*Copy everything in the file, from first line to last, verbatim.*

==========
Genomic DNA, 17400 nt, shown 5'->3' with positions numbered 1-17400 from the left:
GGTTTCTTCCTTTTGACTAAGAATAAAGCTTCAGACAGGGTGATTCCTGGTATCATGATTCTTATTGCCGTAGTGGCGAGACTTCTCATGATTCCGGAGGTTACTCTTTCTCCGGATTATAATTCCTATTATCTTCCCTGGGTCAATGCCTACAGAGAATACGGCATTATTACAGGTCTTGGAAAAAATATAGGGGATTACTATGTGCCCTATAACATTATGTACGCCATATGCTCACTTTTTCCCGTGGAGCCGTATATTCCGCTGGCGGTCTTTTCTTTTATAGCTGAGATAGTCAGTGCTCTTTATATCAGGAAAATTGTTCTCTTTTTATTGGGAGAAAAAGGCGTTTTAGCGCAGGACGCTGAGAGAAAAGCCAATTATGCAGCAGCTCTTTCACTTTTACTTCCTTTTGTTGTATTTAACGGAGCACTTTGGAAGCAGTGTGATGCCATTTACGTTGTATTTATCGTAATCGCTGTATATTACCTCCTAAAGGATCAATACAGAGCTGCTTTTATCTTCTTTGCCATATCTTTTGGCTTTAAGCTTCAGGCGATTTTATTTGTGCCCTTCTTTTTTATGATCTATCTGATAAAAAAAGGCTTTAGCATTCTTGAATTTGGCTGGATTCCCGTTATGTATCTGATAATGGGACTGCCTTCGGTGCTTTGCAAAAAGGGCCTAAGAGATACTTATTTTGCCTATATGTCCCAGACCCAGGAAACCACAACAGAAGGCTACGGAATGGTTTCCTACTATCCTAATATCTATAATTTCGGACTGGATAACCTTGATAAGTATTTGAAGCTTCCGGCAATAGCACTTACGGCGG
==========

Genomic DNA, 17400 nt, shown 5'->3' with positions numbered 1-17400 from the left:
GGTTTCTTCCTTTTGACTAAGAATAAAGCTTCAGACAGGGTGATTCCTGGTATCATGATTCTTATTGCCGTAGTGGCGAGACTTCTCATGATTCCGGAGGTTACTCTTTCTCCGGATTATAATTCCTATTATCTTCCCTGGGTCAATGCCTACAGAGAATACGGCATTATTACAGGTCTTGGAAAAAATATAGGGGATTACTATGTGCCCTATAACATTATGTACGCCATATGCTCACTTTTTCCCGTGGAGCCGTATATTCCGCTGGCGGTCTTTTCTTTTATAGCTGAGATAGTCAGTGCTCTTTATATCAGGAAAATTGTTCTCTTTTTATTGGGAGAAAAAGGCGTTTTAGCGCAGGACGCTGAGAGAAAAGCCAATTATGCAGCAGCTCTTTCACTTTTACTTCCTTTTGTTGTATTTAACGGAGCACTTTGGAAGCAGTGTGATGCCATTTACGTTGTATTTATCGTAATCGCTGTATATTACCTCCTAAAGGATCAATACAGAGCTGCTTTTATCTTCTTTGCCATATCTTTTGGCTTTAAGCTTCAGGCGATTTTATTTGTGCCCTTCTTTTTTATGATCTATCTGATAAAAAAAGGCTTTAGCATTCTTGAATTTGGCTGGATTCCCGTTATGTATCTGATAATGGGACTGCCTTCGGTGCTTTGCAAAAAGGGCCTAAGAGATACTTATTTTGCCTATATGTCCCAGACCCAGGAAACCACAACAGAAGGCTACGGAATGGTTTCCTACTATCCTAATATCTATAATTTCGGACTGGATAACCTTGATAAGTATTTGAAGCTTCCGGCAATAGCACTTACGGCGG